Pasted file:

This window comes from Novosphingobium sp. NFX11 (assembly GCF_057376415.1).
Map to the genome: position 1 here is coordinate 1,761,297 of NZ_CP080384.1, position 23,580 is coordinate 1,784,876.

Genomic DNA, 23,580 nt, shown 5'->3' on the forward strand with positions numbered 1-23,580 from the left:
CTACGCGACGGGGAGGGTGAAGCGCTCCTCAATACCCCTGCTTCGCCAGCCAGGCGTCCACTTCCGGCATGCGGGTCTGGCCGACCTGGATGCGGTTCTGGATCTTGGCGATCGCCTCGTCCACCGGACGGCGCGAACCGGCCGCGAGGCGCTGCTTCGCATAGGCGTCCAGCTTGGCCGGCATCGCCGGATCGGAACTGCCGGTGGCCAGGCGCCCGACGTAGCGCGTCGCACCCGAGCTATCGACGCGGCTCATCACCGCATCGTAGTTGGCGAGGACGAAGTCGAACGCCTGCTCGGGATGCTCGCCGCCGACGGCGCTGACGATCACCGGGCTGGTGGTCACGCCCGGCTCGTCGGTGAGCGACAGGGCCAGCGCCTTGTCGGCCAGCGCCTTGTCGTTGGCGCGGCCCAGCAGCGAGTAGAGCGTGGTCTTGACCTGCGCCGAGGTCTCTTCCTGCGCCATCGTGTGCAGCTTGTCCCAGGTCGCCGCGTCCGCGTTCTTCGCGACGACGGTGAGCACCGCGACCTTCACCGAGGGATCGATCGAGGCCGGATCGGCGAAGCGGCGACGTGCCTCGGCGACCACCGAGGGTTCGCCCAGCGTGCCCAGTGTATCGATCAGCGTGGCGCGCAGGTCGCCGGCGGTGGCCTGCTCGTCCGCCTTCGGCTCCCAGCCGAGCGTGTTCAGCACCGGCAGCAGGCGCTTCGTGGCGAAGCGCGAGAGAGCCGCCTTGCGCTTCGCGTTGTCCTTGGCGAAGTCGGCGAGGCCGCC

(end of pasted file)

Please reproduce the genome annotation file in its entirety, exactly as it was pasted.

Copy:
This window comes from Novosphingobium sp. NFX11 (assembly GCF_057376415.1).
Map to the genome: position 1 here is coordinate 1,761,297 of NZ_CP080384.1, position 23,580 is coordinate 1,784,876.

Genomic DNA, 23,580 nt, shown 5'->3' on the forward strand with positions numbered 1-23,580 from the left:
CTACGCGACGGGGAGGGTGAAGCGCTCCTCAATACCCCTGCTTCGCCAGCCAGGCGTCCACTTCCGGCATGCGGGTCTGGCCGACCTGGATGCGGTTCTGGATCTTGGCGATCGCCTCGTCCACCGGACGGCGCGAACCGGCCGCGAGGCGCTGCTTCGCATAGGCGTCCAGCTTGGCCGGCATCGCCGGATCGGAACTGCCGGTGGCCAGGCGCCCGACGTAGCGCGTCGCACCCGAGCTATCGACGCGGCTCATCACCGCATCGTAGTTGGCGAGGACGAAGTCGAACGCCTGCTCGGGATGCTCGCCGCCGACGGCGCTGACGATCACCGGGCTGGTGGTCACGCCCGGCTCGTCGGTGAGCGACAGGGCCAGCGCCTTGTCGGCCAGCGCCTTGTCGTTGGCGCGGCCCAGCAGCGAGTAGAGCGTGGTCTTGACCTGCGCCGAGGTCTCTTCCTGCGCCATCGTGTGCAGCTTGTCCCAGGTCGCCGCGTCCGCGTTCTTCGCGACGACGGTGAGCACCGCGACCTTCACCGAGGGATCGATCGAGGCCGGATCGGCGAAGCGGCGACGTGCCTCGGCGACCACCGAGGGTTCGCCCAGCGTGCCCAGTGTATCGATCAGCGTGGCGCGCAGGTCGCCGGCGGTGGCCTGCTCGTCCGCCTTCGGCTCCCAGCCGAGCGTGTTCAGCACCGGCAGCAGGCGCTTCGTGGCGAAGCGCGAGAGAGCCGCCTTGCGCTTCGCGTTGTCCTTGGCGAAGTCGGCGAGGCCGCC